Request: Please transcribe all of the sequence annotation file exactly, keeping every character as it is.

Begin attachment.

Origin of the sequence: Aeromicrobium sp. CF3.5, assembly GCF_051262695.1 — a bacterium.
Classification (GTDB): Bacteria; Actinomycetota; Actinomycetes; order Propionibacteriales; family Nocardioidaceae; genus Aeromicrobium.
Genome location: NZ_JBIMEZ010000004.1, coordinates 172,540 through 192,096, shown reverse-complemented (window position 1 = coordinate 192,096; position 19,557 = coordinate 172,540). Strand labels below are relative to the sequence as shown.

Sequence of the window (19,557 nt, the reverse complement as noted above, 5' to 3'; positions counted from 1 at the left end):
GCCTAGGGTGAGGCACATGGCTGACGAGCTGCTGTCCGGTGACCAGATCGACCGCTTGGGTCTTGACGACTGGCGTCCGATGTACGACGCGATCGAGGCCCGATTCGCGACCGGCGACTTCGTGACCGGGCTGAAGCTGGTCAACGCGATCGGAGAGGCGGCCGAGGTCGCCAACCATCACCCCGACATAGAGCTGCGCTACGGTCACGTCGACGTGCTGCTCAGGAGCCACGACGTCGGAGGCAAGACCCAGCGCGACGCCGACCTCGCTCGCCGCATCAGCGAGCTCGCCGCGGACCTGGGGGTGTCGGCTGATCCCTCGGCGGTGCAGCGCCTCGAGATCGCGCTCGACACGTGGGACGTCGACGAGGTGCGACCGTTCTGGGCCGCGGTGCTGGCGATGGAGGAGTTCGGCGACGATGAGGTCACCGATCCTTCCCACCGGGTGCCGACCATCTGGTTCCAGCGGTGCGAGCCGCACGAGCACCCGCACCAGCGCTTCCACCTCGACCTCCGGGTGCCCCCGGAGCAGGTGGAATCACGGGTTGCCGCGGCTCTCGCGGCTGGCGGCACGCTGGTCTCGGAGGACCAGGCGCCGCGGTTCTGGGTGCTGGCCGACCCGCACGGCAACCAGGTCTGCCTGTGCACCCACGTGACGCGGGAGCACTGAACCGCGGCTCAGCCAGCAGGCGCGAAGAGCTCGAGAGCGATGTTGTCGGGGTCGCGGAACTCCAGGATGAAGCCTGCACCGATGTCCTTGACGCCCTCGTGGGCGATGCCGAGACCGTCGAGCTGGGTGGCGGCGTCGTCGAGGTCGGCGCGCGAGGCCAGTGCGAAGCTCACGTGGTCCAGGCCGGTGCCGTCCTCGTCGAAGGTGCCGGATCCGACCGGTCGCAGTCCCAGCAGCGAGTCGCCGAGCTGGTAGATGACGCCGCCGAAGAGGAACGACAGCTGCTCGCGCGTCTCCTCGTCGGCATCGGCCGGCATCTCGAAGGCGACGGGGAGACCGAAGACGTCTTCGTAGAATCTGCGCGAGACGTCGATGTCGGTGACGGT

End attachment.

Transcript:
Origin of the sequence: Aeromicrobium sp. CF3.5, assembly GCF_051262695.1 — a bacterium.
Classification (GTDB): Bacteria; Actinomycetota; Actinomycetes; order Propionibacteriales; family Nocardioidaceae; genus Aeromicrobium.
Genome location: NZ_JBIMEZ010000004.1, coordinates 172,540 through 192,096, shown reverse-complemented (window position 1 = coordinate 192,096; position 19,557 = coordinate 172,540). Strand labels below are relative to the sequence as shown.

Sequence of the window (19,557 nt, the reverse complement as noted above, 5' to 3'; positions counted from 1 at the left end):
GCCTAGGGTGAGGCACATGGCTGACGAGCTGCTGTCCGGTGACCAGATCGACCGCTTGGGTCTTGACGACTGGCGTCCGATGTACGACGCGATCGAGGCCCGATTCGCGACCGGCGACTTCGTGACCGGGCTGAAGCTGGTCAACGCGATCGGAGAGGCGGCCGAGGTCGCCAACCATCACCCCGACATAGAGCTGCGCTACGGTCACGTCGACGTGCTGCTCAGGAGCCACGACGTCGGAGGCAAGACCCAGCGCGACGCCGACCTCGCTCGCCGCATCAGCGAGCTCGCCGCGGACCTGGGGGTGTCGGCTGATCCCTCGGCGGTGCAGCGCCTCGAGATCGCGCTCGACACGTGGGACGTCGACGAGGTGCGACCGTTCTGGGCCGCGGTGCTGGCGATGGAGGAGTTCGGCGACGATGAGGTCACCGATCCTTCCCACCGGGTGCCGACCATCTGGTTCCAGCGGTGCGAGCCGCACGAGCACCCGCACCAGCGCTTCCACCTCGACCTCCGGGTGCCCCCGGAGCAGGTGGAATCACGGGTTGCCGCGGCTCTCGCGGCTGGCGGCACGCTGGTCTCGGAGGACCAGGCGCCGCGGTTCTGGGTGCTGGCCGACCCGCACGGCAACCAGGTCTGCCTGTGCACCCACGTGACGCGGGAGCACTGAACCGCGGCTCAGCCAGCAGGCGCGAAGAGCTCGAGAGCGATGTTGTCGGGGTCGCGGAACTCCAGGATGAAGCCTGCACCGATGTCCTTGACGCCCTCGTGGGCGATGCCGAGACCGTCGAGCTGGGTGGCGGCGTCGTCGAGGTCGGCGCGCGAGGCCAGTGCGAAGCTCACGTGGTCCAGGCCGGTGCCGTCCTCGTCGAAGGTGCCGGATCCGACCGGTCGCAGTCCCAGCAGCGAGTCGCCGAGCTGGTAGATGACGCCGCCGAAGAGGAACGACAGCTGCTCGCGCGTCTCCTCGTCGGCATCGGCCGGCATCTCGAAGGCGACGGGGAGACCGAAGACGTCTTCGTAGAATCTGCGCGAGACGTCGATGTCGGTGACGGT